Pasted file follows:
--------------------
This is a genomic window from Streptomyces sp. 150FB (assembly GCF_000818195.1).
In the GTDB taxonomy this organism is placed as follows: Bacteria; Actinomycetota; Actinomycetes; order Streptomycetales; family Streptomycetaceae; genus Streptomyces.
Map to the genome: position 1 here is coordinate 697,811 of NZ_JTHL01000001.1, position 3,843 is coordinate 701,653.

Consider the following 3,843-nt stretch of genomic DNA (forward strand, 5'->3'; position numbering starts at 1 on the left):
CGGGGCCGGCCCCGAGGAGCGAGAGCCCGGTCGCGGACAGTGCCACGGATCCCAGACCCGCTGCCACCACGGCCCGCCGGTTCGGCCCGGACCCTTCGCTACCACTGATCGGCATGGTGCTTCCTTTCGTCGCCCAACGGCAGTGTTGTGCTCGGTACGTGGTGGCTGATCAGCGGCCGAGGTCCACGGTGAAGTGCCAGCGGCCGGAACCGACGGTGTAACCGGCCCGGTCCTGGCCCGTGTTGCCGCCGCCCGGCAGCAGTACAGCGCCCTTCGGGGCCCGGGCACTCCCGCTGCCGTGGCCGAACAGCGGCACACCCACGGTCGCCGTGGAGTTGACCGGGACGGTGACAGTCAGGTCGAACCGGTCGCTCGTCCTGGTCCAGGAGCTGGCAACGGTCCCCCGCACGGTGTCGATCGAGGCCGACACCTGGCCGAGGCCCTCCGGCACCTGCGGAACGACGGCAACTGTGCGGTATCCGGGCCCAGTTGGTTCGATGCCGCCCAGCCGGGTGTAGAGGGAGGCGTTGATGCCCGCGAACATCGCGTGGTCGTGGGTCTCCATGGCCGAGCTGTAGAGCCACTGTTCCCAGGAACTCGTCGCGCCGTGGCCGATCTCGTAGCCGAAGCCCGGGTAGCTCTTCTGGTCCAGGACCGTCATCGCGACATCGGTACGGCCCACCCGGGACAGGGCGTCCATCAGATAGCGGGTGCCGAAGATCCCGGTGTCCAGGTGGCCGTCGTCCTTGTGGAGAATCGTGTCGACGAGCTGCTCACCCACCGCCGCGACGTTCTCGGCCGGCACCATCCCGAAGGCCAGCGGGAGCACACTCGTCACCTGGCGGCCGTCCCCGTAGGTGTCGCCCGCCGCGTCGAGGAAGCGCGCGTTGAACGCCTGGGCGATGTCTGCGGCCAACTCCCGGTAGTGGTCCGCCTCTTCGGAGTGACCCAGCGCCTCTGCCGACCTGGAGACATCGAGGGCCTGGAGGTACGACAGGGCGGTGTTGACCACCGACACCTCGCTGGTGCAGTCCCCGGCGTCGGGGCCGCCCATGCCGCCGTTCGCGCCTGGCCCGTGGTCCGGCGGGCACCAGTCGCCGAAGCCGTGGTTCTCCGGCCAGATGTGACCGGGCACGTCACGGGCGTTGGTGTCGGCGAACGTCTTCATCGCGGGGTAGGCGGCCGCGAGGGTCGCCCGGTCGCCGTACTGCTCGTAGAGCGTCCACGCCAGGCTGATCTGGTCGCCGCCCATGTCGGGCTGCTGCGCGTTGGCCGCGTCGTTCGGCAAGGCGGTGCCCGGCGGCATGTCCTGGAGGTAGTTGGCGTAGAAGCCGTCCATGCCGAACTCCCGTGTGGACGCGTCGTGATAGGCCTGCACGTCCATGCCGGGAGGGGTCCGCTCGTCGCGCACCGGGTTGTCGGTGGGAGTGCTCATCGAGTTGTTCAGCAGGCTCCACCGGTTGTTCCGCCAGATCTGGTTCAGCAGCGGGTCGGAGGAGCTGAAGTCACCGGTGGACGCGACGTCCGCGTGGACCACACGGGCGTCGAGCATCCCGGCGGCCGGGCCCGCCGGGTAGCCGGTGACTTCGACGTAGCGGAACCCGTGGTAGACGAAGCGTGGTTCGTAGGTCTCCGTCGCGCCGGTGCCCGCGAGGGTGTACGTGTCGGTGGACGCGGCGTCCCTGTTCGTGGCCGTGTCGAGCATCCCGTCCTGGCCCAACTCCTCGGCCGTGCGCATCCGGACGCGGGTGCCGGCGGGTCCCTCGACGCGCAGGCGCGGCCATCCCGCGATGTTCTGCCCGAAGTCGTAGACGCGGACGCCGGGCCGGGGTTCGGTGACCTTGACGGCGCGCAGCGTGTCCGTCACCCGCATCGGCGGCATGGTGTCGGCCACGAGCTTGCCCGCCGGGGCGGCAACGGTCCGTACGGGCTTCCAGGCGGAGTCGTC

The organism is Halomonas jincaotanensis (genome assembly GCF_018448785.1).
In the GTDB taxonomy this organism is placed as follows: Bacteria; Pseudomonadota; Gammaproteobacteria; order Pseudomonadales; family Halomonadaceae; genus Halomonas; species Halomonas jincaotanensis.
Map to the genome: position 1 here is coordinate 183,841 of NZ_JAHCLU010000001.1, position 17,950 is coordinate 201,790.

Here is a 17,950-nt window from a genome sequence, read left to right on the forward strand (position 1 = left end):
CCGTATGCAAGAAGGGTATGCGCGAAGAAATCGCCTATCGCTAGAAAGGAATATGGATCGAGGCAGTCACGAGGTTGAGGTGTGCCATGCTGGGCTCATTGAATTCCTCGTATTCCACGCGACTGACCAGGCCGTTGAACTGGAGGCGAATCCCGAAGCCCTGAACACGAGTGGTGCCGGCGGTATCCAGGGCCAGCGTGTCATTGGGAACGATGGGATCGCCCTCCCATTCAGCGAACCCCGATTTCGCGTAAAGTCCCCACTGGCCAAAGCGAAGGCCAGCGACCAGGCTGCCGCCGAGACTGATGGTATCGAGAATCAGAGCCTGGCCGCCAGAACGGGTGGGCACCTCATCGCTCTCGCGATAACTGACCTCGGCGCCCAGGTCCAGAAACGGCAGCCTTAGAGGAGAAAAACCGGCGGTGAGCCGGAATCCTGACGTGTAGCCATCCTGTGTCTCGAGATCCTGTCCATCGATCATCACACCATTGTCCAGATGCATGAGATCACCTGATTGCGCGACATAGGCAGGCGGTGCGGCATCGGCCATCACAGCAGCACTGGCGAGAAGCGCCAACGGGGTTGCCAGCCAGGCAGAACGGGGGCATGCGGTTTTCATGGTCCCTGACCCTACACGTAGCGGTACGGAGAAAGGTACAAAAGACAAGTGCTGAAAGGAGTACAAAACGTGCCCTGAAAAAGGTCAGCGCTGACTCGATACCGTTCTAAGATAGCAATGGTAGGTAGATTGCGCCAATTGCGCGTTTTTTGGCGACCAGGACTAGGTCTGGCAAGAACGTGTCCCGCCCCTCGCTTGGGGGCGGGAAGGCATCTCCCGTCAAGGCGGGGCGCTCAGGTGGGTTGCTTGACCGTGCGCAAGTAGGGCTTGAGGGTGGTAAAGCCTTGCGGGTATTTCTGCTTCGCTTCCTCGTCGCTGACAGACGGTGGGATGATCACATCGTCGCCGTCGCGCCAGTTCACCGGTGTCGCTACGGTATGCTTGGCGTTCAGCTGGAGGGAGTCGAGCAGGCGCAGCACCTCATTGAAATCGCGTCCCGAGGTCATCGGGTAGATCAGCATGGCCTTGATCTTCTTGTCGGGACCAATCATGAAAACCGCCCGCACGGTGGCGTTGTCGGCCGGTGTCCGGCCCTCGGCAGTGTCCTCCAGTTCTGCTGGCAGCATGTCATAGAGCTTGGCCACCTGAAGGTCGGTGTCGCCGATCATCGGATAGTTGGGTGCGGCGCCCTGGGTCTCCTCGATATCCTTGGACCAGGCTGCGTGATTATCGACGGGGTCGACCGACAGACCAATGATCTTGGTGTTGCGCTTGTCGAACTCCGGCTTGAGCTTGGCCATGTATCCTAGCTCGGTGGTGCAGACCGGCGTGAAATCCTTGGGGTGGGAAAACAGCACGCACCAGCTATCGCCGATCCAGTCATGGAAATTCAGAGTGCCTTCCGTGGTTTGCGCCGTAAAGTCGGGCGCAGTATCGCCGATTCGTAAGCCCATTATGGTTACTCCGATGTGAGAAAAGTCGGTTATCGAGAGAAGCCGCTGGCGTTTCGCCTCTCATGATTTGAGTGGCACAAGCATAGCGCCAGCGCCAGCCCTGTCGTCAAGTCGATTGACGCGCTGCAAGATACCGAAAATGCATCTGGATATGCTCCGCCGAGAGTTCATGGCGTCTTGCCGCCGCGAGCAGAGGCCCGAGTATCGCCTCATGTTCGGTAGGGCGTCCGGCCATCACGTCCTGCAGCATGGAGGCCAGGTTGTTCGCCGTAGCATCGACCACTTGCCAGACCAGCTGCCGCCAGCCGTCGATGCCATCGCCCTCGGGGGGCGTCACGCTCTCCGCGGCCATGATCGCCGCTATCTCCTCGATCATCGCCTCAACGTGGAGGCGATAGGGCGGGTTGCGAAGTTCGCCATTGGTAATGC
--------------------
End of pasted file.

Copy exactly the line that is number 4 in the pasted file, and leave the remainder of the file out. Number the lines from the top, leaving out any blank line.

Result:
Consider the following 3,843-nt stretch of genomic DNA (forward strand, 5'->3'; position numbering starts at 1 on the left):